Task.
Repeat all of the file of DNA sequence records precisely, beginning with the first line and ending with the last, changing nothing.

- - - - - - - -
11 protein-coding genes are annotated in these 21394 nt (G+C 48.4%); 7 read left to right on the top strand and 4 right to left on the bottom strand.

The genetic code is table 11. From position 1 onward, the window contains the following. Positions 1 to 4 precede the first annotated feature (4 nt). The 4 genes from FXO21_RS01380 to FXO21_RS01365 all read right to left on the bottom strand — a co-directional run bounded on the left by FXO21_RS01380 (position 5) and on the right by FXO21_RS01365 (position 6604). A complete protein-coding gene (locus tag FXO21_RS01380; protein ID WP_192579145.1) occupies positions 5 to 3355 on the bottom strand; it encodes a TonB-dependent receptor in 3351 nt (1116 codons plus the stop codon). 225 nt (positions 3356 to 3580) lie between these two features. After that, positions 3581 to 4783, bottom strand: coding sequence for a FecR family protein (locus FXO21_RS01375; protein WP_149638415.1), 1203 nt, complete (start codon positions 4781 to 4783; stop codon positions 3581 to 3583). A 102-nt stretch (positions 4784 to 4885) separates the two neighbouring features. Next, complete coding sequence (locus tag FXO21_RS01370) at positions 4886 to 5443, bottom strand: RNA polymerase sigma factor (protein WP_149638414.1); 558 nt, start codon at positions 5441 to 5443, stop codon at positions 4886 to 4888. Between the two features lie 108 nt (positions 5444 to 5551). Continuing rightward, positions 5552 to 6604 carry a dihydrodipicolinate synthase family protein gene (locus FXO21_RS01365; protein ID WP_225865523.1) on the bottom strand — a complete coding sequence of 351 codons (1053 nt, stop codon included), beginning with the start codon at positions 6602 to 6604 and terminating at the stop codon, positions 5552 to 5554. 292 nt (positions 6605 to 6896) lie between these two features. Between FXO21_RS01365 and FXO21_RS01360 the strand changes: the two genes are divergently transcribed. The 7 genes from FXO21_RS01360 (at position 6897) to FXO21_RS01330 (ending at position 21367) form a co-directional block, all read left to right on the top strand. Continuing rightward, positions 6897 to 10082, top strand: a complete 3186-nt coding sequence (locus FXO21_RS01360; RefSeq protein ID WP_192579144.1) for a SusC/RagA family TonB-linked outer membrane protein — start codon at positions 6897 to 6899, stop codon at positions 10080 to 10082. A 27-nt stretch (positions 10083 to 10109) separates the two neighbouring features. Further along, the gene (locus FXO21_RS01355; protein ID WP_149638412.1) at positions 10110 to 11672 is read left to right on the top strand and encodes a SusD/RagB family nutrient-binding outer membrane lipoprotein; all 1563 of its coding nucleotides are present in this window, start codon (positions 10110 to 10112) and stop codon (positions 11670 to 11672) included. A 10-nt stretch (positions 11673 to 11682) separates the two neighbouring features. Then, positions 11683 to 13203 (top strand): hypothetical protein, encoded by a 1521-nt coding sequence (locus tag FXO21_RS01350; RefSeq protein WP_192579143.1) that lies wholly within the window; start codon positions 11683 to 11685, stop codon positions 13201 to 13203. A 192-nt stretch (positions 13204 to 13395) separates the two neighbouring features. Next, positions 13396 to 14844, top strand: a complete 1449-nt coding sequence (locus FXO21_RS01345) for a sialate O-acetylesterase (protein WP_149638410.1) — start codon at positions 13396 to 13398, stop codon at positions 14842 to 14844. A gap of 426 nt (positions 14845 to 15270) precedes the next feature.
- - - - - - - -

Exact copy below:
11 protein-coding genes are annotated in these 21394 nt (G+C 48.4%); 7 read left to right on the top strand and 4 right to left on the bottom strand.

The genetic code is table 11. From position 1 onward, the window contains the following. Positions 1 to 4 precede the first annotated feature (4 nt). The 4 genes from FXO21_RS01380 to FXO21_RS01365 all read right to left on the bottom strand — a co-directional run bounded on the left by FXO21_RS01380 (position 5) and on the right by FXO21_RS01365 (position 6604). A complete protein-coding gene (locus tag FXO21_RS01380; protein ID WP_192579145.1) occupies positions 5 to 3355 on the bottom strand; it encodes a TonB-dependent receptor in 3351 nt (1116 codons plus the stop codon). 225 nt (positions 3356 to 3580) lie between these two features. After that, positions 3581 to 4783, bottom strand: coding sequence for a FecR family protein (locus FXO21_RS01375; protein WP_149638415.1), 1203 nt, complete (start codon positions 4781 to 4783; stop codon positions 3581 to 3583). A 102-nt stretch (positions 4784 to 4885) separates the two neighbouring features. Next, complete coding sequence (locus tag FXO21_RS01370) at positions 4886 to 5443, bottom strand: RNA polymerase sigma factor (protein WP_149638414.1); 558 nt, start codon at positions 5441 to 5443, stop codon at positions 4886 to 4888. Between the two features lie 108 nt (positions 5444 to 5551). Continuing rightward, positions 5552 to 6604 carry a dihydrodipicolinate synthase family protein gene (locus FXO21_RS01365; protein ID WP_225865523.1) on the bottom strand — a complete coding sequence of 351 codons (1053 nt, stop codon included), beginning with the start codon at positions 6602 to 6604 and terminating at the stop codon, positions 5552 to 5554. 292 nt (positions 6605 to 6896) lie between these two features. Between FXO21_RS01365 and FXO21_RS01360 the strand changes: the two genes are divergently transcribed. The 7 genes from FXO21_RS01360 (at position 6897) to FXO21_RS01330 (ending at position 21367) form a co-directional block, all read left to right on the top strand. Continuing rightward, positions 6897 to 10082, top strand: a complete 3186-nt coding sequence (locus FXO21_RS01360; RefSeq protein ID WP_192579144.1) for a SusC/RagA family TonB-linked outer membrane protein — start codon at positions 6897 to 6899, stop codon at positions 10080 to 10082. A 27-nt stretch (positions 10083 to 10109) separates the two neighbouring features. Further along, the gene (locus FXO21_RS01355; protein ID WP_149638412.1) at positions 10110 to 11672 is read left to right on the top strand and encodes a SusD/RagB family nutrient-binding outer membrane lipoprotein; all 1563 of its coding nucleotides are present in this window, start codon (positions 10110 to 10112) and stop codon (positions 11670 to 11672) included. A 10-nt stretch (positions 11673 to 11682) separates the two neighbouring features. Then, positions 11683 to 13203 (top strand): hypothetical protein, encoded by a 1521-nt coding sequence (locus tag FXO21_RS01350; RefSeq protein WP_192579143.1) that lies wholly within the window; start codon positions 11683 to 11685, stop codon positions 13201 to 13203. A 192-nt stretch (positions 13204 to 13395) separates the two neighbouring features. Next, positions 13396 to 14844, top strand: a complete 1449-nt coding sequence (locus FXO21_RS01345) for a sialate O-acetylesterase (protein WP_149638410.1) — start codon at positions 13396 to 13398, stop codon at positions 14842 to 14844. A gap of 426 nt (positions 14845 to 15270) precedes the next feature.